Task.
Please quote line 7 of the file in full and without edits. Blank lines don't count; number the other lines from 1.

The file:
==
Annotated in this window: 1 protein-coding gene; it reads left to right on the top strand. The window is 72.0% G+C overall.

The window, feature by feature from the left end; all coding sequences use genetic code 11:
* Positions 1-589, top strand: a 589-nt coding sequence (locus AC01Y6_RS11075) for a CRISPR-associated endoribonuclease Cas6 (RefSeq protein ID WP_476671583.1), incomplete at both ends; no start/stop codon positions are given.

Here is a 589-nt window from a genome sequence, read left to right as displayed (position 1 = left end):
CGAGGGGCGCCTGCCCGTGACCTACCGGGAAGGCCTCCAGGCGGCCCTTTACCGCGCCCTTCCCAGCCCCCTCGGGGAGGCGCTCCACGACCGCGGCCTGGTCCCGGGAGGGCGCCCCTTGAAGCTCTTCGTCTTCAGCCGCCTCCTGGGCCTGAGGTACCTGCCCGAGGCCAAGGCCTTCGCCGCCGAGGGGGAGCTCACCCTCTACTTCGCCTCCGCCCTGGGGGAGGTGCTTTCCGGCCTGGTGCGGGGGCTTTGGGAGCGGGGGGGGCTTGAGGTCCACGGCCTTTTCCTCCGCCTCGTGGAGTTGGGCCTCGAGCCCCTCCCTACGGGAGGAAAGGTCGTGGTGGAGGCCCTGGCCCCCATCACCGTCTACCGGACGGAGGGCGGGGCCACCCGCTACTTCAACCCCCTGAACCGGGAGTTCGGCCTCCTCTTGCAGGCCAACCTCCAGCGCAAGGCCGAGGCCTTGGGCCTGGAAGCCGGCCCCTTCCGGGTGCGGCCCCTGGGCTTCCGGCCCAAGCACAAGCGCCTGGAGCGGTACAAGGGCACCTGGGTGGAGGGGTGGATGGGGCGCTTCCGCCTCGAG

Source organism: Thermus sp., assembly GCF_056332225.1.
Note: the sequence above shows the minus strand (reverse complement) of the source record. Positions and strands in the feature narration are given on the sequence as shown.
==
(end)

Note: the sequence above shows the minus strand (reverse complement) of the source record. Positions and strands in the feature narration are given on the sequence as shown.